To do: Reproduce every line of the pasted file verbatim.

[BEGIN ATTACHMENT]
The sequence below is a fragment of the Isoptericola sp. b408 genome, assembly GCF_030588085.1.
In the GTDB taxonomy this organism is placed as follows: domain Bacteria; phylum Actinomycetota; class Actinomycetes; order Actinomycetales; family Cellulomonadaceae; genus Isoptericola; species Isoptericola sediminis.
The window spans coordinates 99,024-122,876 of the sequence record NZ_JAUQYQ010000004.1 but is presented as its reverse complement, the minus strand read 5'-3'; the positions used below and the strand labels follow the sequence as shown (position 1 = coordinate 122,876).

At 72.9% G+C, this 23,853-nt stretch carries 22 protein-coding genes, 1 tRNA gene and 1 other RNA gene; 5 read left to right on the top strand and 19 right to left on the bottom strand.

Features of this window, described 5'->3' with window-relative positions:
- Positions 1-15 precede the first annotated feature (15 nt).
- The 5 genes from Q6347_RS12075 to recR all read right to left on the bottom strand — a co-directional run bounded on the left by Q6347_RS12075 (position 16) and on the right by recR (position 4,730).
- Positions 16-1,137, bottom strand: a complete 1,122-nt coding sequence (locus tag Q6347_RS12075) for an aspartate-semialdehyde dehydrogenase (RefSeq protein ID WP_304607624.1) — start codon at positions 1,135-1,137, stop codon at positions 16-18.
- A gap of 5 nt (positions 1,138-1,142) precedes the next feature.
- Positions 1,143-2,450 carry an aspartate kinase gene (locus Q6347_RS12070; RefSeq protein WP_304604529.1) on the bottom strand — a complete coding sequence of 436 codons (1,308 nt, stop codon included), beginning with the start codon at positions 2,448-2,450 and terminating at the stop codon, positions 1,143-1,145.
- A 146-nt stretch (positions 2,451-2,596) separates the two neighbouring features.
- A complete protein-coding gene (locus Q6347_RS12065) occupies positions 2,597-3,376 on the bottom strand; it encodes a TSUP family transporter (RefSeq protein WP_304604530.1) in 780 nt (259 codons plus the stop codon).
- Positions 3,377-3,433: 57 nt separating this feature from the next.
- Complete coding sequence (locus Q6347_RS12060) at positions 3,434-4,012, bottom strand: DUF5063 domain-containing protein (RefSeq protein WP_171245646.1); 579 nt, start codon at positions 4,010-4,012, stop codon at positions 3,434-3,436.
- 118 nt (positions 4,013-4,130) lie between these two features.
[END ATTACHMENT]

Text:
The sequence below is a fragment of the Isoptericola sp. b408 genome, assembly GCF_030588085.1.
In the GTDB taxonomy this organism is placed as follows: domain Bacteria; phylum Actinomycetota; class Actinomycetes; order Actinomycetales; family Cellulomonadaceae; genus Isoptericola; species Isoptericola sediminis.
The window spans coordinates 99,024-122,876 of the sequence record NZ_JAUQYQ010000004.1 but is presented as its reverse complement, the minus strand read 5'-3'; the positions used below and the strand labels follow the sequence as shown (position 1 = coordinate 122,876).

At 72.9% G+C, this 23,853-nt stretch carries 22 protein-coding genes, 1 tRNA gene and 1 other RNA gene; 5 read left to right on the top strand and 19 right to left on the bottom strand.

Features of this window, described 5'->3' with window-relative positions:
- Positions 1-15 precede the first annotated feature (15 nt).
- The 5 genes from Q6347_RS12075 to recR all read right to left on the bottom strand — a co-directional run bounded on the left by Q6347_RS12075 (position 16) and on the right by recR (position 4,730).
- Positions 16-1,137, bottom strand: a complete 1,122-nt coding sequence (locus tag Q6347_RS12075) for an aspartate-semialdehyde dehydrogenase (RefSeq protein ID WP_304607624.1) — start codon at positions 1,135-1,137, stop codon at positions 16-18.
- A gap of 5 nt (positions 1,138-1,142) precedes the next feature.
- Positions 1,143-2,450 carry an aspartate kinase gene (locus Q6347_RS12070; RefSeq protein WP_304604529.1) on the bottom strand — a complete coding sequence of 436 codons (1,308 nt, stop codon included), beginning with the start codon at positions 2,448-2,450 and terminating at the stop codon, positions 1,143-1,145.
- A 146-nt stretch (positions 2,451-2,596) separates the two neighbouring features.
- A complete protein-coding gene (locus Q6347_RS12065) occupies positions 2,597-3,376 on the bottom strand; it encodes a TSUP family transporter (RefSeq protein WP_304604530.1) in 780 nt (259 codons plus the stop codon).
- Positions 3,377-3,433: 57 nt separating this feature from the next.
- Complete coding sequence (locus Q6347_RS12060) at positions 3,434-4,012, bottom strand: DUF5063 domain-containing protein (RefSeq protein WP_171245646.1); 579 nt, start codon at positions 4,010-4,012, stop codon at positions 3,434-3,436.
- 118 nt (positions 4,013-4,130) lie between these two features.